The train when it started from the Aylesbury station consisted of 32
carriages, drawn by two engines, and contained 951 passengers.
arriving at Tring it was found impossible to accommodate the
numerous holiday folk who had assembled there to proceed by the
train to London, and it was found necessary to forward by far the
greater portion of them by an additional train, no less a number
than 676 persons taking advantage of the opportunity afforded by the
Company of visiting the Great Exhibition.
The train arrived at the Euston station about half-past eight in the
morning, thus affording those who wish to return the same night
nearly twelve hours for their visit to the metropolis; but a large
number availed themselves of the option so liberally granted by the
Company and remained till the Wednesday night.
Connected with this truly liberal and cheap trip and we hope to see
others announced, many treats were afforded by masters to their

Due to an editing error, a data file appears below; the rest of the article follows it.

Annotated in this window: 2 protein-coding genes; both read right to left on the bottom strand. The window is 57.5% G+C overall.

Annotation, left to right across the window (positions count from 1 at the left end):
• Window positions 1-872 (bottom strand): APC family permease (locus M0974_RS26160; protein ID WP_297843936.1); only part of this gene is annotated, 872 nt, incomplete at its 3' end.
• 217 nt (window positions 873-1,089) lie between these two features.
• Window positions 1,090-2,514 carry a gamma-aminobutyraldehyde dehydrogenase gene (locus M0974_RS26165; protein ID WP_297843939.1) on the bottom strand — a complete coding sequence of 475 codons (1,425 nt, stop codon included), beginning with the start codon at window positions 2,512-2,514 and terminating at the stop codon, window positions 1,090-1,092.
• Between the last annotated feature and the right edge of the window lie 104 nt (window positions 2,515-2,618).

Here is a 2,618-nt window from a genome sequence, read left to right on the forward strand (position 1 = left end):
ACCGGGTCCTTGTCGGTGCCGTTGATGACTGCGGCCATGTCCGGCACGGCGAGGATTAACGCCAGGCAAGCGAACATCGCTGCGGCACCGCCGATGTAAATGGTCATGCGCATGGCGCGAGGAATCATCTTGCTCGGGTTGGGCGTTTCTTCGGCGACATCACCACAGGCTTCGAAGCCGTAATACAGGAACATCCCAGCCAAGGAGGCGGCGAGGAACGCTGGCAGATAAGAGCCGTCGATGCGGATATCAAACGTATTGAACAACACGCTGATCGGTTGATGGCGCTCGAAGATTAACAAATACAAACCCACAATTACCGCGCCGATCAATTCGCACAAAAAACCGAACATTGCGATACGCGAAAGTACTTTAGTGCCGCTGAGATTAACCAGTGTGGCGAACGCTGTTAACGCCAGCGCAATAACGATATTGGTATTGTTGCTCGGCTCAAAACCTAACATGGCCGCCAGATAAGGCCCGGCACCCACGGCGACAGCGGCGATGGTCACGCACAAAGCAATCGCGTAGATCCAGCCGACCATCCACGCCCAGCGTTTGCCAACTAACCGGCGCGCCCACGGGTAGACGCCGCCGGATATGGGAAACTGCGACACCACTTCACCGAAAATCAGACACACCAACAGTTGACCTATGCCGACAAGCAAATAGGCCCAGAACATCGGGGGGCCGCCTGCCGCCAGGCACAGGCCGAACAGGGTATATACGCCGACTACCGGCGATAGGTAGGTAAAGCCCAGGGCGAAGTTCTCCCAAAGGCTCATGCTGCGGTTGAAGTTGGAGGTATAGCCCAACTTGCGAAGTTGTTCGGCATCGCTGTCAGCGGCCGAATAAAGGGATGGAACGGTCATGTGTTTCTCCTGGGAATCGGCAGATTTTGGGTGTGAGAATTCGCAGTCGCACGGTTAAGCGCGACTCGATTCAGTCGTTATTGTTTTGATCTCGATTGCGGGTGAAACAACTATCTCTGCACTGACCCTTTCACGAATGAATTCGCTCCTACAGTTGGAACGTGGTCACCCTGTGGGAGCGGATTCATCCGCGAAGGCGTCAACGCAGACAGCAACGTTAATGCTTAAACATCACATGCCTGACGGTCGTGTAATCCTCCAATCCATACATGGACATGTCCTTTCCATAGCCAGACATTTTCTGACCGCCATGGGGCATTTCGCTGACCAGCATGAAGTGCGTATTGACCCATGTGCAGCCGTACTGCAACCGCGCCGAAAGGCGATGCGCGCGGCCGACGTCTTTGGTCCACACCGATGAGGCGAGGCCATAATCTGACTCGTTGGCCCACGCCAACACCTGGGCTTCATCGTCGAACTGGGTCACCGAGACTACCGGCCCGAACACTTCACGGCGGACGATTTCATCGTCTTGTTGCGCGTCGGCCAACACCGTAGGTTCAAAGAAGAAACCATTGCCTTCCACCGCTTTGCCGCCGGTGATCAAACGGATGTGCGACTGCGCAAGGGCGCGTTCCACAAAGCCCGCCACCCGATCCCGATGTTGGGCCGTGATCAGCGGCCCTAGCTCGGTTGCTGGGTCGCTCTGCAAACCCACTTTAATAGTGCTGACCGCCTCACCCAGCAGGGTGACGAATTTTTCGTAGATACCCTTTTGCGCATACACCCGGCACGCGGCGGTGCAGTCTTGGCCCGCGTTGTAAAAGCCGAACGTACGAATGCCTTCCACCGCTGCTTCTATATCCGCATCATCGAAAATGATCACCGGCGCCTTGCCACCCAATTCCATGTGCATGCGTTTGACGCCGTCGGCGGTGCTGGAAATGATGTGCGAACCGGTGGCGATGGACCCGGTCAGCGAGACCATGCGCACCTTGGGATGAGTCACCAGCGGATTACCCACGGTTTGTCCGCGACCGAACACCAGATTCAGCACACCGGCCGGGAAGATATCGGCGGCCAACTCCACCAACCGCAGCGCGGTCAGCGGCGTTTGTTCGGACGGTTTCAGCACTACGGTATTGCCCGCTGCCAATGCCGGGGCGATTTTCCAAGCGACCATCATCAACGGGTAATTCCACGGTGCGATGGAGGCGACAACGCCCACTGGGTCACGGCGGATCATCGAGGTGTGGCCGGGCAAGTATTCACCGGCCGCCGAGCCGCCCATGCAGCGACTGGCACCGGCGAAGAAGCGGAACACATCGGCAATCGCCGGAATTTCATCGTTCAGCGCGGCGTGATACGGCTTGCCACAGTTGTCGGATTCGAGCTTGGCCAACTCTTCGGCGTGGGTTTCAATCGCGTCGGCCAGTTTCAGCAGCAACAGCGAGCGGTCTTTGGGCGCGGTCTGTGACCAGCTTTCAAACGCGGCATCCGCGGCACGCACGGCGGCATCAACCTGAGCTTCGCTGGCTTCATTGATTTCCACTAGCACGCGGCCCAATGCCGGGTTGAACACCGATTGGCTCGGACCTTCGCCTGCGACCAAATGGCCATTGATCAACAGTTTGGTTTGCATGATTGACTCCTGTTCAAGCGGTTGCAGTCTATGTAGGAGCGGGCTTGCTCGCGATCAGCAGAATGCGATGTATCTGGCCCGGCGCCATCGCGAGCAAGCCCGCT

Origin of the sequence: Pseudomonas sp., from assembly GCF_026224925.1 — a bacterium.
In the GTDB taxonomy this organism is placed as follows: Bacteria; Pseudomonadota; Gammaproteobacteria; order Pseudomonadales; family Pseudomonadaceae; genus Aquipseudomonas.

servants, and amongst the foremost we have much pleasure in
recording an act of kindness on the part of Mr. Fowler of the White
Hart Inn, Aylesbury, and which is worthy of being followed by others
in the neighbourhood. We allude to the fact of the whole of the
agricultural labourers in that gentleman's father's employ, an also
the servants connected with the inn to a number of 24, being
conveyed to London at their master's expense, as likewise their
admittance to the Crystal Palace. Previous to starting, however,
they all assembled at Mr. Fowler's house, and having partaken of a
good substantial breakfast, proceeded at once to the train, dressed
in their white smock-frocks, and headed by Mr. Fowler, jun.
Farm labourer dressed in a smock-frock